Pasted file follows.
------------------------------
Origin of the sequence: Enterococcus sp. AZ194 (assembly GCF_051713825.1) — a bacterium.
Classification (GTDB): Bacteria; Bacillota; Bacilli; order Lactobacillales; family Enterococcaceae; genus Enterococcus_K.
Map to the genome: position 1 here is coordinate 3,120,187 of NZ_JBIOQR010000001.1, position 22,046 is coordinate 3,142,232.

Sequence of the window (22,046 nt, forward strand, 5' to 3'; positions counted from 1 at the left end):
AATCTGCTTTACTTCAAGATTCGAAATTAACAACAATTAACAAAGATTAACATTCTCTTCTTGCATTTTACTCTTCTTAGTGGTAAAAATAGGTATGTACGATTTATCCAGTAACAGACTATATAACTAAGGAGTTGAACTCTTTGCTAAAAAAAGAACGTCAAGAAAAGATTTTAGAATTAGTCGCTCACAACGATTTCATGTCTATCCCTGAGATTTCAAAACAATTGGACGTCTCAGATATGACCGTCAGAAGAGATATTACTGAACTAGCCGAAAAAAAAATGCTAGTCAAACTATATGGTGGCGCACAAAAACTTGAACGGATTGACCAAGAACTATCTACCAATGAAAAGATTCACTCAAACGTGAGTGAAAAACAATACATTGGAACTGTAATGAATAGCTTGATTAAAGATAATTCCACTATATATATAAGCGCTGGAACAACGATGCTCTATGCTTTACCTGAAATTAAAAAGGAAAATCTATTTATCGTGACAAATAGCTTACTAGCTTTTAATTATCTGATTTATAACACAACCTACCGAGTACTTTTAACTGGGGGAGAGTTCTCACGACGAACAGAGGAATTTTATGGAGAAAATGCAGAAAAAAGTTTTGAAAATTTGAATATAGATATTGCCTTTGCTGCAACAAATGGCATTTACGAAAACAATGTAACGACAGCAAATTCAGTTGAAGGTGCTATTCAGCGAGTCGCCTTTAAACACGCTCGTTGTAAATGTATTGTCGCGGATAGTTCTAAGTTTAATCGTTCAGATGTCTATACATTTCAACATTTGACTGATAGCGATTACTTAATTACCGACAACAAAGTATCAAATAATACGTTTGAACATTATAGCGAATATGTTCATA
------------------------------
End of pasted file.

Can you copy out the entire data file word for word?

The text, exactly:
Origin of the sequence: Enterococcus sp. AZ194 (assembly GCF_051713825.1) — a bacterium.
Classification (GTDB): Bacteria; Bacillota; Bacilli; order Lactobacillales; family Enterococcaceae; genus Enterococcus_K.
Map to the genome: position 1 here is coordinate 3,120,187 of NZ_JBIOQR010000001.1, position 22,046 is coordinate 3,142,232.

Sequence of the window (22,046 nt, forward strand, 5' to 3'; positions counted from 1 at the left end):
AATCTGCTTTACTTCAAGATTCGAAATTAACAACAATTAACAAAGATTAACATTCTCTTCTTGCATTTTACTCTTCTTAGTGGTAAAAATAGGTATGTACGATTTATCCAGTAACAGACTATATAACTAAGGAGTTGAACTCTTTGCTAAAAAAAGAACGTCAAGAAAAGATTTTAGAATTAGTCGCTCACAACGATTTCATGTCTATCCCTGAGATTTCAAAACAATTGGACGTCTCAGATATGACCGTCAGAAGAGATATTACTGAACTAGCCGAAAAAAAAATGCTAGTCAAACTATATGGTGGCGCACAAAAACTTGAACGGATTGACCAAGAACTATCTACCAATGAAAAGATTCACTCAAACGTGAGTGAAAAACAATACATTGGAACTGTAATGAATAGCTTGATTAAAGATAATTCCACTATATATATAAGCGCTGGAACAACGATGCTCTATGCTTTACCTGAAATTAAAAAGGAAAATCTATTTATCGTGACAAATAGCTTACTAGCTTTTAATTATCTGATTTATAACACAACCTACCGAGTACTTTTAACTGGGGGAGAGTTCTCACGACGAACAGAGGAATTTTATGGAGAAAATGCAGAAAAAAGTTTTGAAAATTTGAATATAGATATTGCCTTTGCTGCAACAAATGGCATTTACGAAAACAATGTAACGACAGCAAATTCAGTTGAAGGTGCTATTCAGCGAGTCGCCTTTAAACACGCTCGTTGTAAATGTATTGTCGCGGATAGTTCTAAGTTTAATCGTTCAGATGTCTATACATTTCAACATTTGACTGATAGCGATTACTTAATTACCGACAACAAAGTATCAAATAATACGTTTGAACATTATAGCGAATATGTTCATA